egress over his premises is to and from a distillery. This difference is predicated on the absence of the word “knowingly” in the fifth clause, when it is found in the fourth and

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Gregory v. The United States.

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sixth clauses; and it is claimed to be enough that the owner of the personal property knows of the abstract ingress and egress and allows it, even though he does not know that it is ingress and egress to and from a distillery. Under this view the same duty would have been cast on the claimant if he had not owned the rear building. In either case it is claimed that, having given a right of way to a building which he was told was to be used as a vinegar factory, he was bound to see that it was not used as an illicit distillery.

In the ordinary use of language, when it is said that a perBon permits or suffers premises to be used for egress and ingress to and from a distillery, the meaning is, that he knows that the ingress and egress are to and from a distillery, that there is a distillery, and, that, knowing there is a distillery, he permits the ingress and egress, and intends that the ingress and egress shall be to and from the distillery. The permission, sufferance, allowance, authority and license are predicated quite as much on knowledge that there is a distillery as on knowledge that there are ingress and egress. The distinction in this case is sought to be founded on the absence of the word “knowingly.” But, it would be more in harmony with the purview of the whole section, and with the natural meaning of the words "suffer” and “permit,” to hold that the word “knowingly," where it occurs, can have no reasonable meaning as adding to the force of the words “ suffer” and “permit,” and should be rejected there as surplusage. The word “knowingly,” where it is used, is used to qualify the word “suffered” and the word “permitted.” The words are “knowingly has suffered or permitted” and “has knowingly suffered or permitted.” The word “permitis defined thus: “To grant permission, liberty or leave; to allow; to suffer ; to tolerate; to empower; to license; to authorize." The word “suffer” is defined thus: “To allow; to admit; to permit.” The word admit” is defined thus: “To permit; to suffer; to tolerate.” The word “allow" is defined thus: “ To suffer; to tolerate.” The word “tolerate" is defined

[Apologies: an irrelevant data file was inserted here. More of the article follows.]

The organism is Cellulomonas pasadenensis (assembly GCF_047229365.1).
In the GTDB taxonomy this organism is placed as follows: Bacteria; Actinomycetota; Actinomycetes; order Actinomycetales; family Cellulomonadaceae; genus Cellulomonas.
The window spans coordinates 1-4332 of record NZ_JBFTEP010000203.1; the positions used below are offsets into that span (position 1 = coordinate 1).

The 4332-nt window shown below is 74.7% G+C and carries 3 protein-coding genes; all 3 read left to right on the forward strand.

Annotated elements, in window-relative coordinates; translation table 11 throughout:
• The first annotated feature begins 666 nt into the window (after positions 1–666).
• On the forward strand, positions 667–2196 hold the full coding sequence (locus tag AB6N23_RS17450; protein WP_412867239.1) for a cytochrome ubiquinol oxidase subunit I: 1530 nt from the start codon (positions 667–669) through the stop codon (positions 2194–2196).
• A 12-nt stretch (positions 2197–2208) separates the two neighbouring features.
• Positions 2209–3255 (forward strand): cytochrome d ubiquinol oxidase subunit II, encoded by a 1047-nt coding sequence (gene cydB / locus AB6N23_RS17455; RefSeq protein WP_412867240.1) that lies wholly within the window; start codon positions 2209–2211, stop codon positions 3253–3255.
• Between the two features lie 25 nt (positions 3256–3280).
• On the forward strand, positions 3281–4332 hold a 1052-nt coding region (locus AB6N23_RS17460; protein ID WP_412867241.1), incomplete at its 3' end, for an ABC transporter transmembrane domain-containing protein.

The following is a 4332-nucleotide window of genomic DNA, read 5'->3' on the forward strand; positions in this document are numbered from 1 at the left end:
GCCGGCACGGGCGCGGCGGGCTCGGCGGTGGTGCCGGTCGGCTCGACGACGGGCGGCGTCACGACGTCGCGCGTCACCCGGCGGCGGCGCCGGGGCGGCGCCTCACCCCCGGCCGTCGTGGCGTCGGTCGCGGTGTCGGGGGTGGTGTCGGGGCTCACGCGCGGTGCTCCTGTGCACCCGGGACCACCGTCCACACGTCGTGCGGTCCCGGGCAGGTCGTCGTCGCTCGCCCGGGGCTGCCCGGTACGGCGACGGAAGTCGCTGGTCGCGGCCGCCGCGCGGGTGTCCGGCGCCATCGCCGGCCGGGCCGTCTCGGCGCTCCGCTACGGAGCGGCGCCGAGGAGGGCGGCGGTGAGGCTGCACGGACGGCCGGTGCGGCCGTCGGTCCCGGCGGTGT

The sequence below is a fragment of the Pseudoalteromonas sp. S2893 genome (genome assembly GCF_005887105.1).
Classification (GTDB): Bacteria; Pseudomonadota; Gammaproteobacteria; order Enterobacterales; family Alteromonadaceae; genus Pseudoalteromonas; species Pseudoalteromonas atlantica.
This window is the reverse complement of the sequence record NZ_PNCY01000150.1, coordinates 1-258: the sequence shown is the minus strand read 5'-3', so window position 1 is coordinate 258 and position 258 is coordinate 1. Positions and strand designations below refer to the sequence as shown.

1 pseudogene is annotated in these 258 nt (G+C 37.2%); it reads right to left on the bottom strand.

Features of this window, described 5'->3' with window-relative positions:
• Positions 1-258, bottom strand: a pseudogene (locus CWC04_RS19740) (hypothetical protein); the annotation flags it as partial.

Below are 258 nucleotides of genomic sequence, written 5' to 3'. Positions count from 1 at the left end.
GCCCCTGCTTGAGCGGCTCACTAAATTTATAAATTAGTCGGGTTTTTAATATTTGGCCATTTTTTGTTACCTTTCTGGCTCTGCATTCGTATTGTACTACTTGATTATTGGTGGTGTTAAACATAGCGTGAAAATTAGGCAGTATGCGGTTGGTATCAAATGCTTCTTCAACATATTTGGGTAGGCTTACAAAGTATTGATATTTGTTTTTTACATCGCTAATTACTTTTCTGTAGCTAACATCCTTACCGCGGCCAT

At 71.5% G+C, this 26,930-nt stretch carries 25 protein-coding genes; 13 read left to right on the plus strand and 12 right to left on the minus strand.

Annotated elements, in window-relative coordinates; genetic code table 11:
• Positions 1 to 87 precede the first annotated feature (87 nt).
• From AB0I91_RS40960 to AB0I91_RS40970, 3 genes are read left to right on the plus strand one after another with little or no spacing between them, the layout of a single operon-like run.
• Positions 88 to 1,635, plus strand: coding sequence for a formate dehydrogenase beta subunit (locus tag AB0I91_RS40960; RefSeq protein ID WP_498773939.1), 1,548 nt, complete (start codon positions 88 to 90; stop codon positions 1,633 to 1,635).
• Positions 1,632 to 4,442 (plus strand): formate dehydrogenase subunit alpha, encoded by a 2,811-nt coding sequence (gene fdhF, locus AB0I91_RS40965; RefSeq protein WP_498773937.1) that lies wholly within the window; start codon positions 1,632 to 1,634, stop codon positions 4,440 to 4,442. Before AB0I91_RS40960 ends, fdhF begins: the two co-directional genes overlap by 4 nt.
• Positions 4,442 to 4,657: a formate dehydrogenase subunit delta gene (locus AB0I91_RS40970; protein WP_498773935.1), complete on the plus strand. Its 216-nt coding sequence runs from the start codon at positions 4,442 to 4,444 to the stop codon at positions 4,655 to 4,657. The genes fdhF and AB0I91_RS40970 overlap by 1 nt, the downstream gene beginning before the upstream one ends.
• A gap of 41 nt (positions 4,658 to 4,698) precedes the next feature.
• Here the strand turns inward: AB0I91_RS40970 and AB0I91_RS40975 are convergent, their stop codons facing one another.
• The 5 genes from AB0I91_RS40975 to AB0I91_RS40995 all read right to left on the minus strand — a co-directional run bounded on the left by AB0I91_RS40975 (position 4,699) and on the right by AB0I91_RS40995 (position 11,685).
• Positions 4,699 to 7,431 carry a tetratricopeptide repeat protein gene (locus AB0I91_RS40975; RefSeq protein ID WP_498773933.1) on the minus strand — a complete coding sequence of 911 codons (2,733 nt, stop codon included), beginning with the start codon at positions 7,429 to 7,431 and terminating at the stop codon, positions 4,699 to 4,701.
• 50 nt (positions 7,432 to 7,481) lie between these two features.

" thus: “ To allow so as not to hinder; to permit as something

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Gregory v. The United States.

not wholly approved ; to suffer; to endure ; to admit.” Every

; definition of "suffer” and “permit” includes knowledge of what is to be done under the sufferance and permission, and intention that what is done is what is to be done. When it is said that a person suffers or permits a yard to be used for purposes of ingress and egress to and from a distillery, his sufferance or permission must be applied to the whole subject-matter, and he does not suffer or permit the ingress and egress to and from the distillery, unless he is conscious that there is a distillery as well as ingress and egress. It is not said that he does any more, when it is said that he knowingly suffers or permits a yard to be used for purposes of ingress and egress to and from a distillery.